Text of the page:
The Call of Mars

The Call of Mars

When I view the Moon, there are times when I feel like I’m on a time machine. I am back to a cherished point in the past — now nearly 45 years ago — when Neil Armstrong and I stood on that bleak, but magnificent lunar landscape called the Sea of Tranquility.

While we were farther away from Earth than humans had ever been, the fact is that we weren’t alone. An estimated 600 million people back on Earth, at that time the largest television audience in history, watched us plant our footprints on the Moon.

Fast forward to today. Now I see the Moon in a far different light — not as a destination but more a point of departure, one that places humankind on a trajectory to homestead Mars and become a two-planet species.

It is time to lay the groundwork for effective global human exploration of space.

NASA’s Apollo program adopted a get-there-in-a-hurry, straightforward space race strategy that left the former Soviet Union in the lunar dust. Doing so meant don’t waste time developing reusability. Let’s close that chapter in the space exploration history books.

I am calling for a unified international effort to explore and utilize the Moon, a partnership that involves commercial enterprise and other nations building upon Apollo. Let me emphasize: A second “race to the Moon” is a dead end. America should chart a course of being the leader of this international activity to develop the Moon. The United States can help other nations do things that they want to do, a fruitful avenue for U.S. foreign policy and diplomacy.

A step in the right direction is creating an International Lunar Development Corporation, customized to draw upon the legacy of lessons learned from such endeavors as the International Geophysical Year (whose purpose was to get scientists all over the world to focus on the physics and atmosphere of the Earth), the International Space Station program, as well as model organizations such as Intelsat and the European Space Agency. Space collaboration should be the new norm, including the tapping of talented Chinese, Indian and other space experts from around the globe.

In my view, U.S. resources are better spent on moving toward establishing a human presence on Mars. I envision a comprehensive plan that would lead to permanent human settlement on Mars in the next 25 years. To get under way, the International Space Station can serve as a test bed for long-duration life support and for technologies that can safely, reliably and routinely transport crews to the distant shores of Mars. I’ve championed the creation of spacecraft to be placed on continuous loops between Mars and Earth, thereby putting in place a pathway to sustainability that forever links the two planets.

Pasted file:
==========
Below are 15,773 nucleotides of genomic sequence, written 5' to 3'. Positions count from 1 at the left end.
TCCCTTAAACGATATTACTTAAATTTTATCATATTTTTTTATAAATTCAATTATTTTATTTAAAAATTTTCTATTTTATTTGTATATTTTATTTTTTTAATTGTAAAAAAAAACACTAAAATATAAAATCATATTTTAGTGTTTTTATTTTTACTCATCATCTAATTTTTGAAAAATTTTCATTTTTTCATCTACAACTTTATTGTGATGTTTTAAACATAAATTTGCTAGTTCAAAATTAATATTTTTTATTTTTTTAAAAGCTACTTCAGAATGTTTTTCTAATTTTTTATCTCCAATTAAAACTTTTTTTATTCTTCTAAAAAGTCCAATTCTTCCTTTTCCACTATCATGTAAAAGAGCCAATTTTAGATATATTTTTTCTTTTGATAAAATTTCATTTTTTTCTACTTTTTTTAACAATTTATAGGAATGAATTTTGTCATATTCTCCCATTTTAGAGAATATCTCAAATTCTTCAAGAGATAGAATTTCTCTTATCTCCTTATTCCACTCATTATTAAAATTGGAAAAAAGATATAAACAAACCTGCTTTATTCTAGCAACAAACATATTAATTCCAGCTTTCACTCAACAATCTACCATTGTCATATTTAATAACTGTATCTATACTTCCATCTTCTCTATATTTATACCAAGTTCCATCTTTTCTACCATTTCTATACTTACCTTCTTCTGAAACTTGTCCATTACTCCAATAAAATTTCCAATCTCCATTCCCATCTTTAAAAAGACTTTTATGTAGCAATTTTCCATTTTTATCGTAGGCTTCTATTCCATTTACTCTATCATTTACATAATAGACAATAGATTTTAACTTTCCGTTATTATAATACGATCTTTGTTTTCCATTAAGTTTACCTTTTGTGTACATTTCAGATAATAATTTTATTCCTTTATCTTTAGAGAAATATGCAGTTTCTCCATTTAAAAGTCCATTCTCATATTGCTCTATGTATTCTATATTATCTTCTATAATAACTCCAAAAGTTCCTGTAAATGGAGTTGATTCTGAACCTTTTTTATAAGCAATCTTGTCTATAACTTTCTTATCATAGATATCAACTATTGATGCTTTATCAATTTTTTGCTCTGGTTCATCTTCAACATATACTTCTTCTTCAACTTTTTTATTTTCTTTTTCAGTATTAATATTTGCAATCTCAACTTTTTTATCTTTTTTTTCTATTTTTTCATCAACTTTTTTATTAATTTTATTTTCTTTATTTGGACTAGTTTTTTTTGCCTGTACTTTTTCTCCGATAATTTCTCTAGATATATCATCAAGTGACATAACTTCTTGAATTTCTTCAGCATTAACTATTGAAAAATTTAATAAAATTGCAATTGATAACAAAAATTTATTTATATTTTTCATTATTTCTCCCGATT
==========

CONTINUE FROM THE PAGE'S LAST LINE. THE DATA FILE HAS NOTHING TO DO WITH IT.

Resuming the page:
Going to Mars means staying on Mars — a mission by which we are building up a confidence level to become a two-planet species. At Mars, we’ve been given a wonderful set of moons — one of which, perhaps Phobos, can act as an offshore world from which crews can robotically preposition hardware and establish radiation shielding on the Martian surface to begin sustaining increasing numbers of people. To succeed at Mars, you cannot stop with a one-shot foray to the surface.

My passion for space exploration is guided by two principles: a continuously expanding human presence in space, and retention of U.S. leadership in space. To move forward, what’s required is what I term as a Unified Space Vision for America that is predicated on exploration, science, development, commerce and security. To reach beyond low Earth orbit requires a suite of missions that are the foundation for such a Unified Space Vision. Putting in place and staying on track with this unified approach must begin now.

I call for an international effort to further explore and utilize the Moon. It would be a partnership that involves commercial enterprise and other nations building upon the Apollo legacy. But the real calling is Mars.

By implementing a step-by-step vision — just as the United States did with the single-seat Mercury capsule, followed by the two-person Gemini spacecraft that made Apollo possible — humankind can push outward to the distant dunes of Mars.

Our Earth isn’t the only world for us anymore. It’s time to seek out new frontiers.

Buzz Aldrin, the second man to walk on the Moon, is the author, most recently, of “Mission to Mars: My Vision for Space Exploration,” written with Leonard David.

Read this OP-ED at the New York Times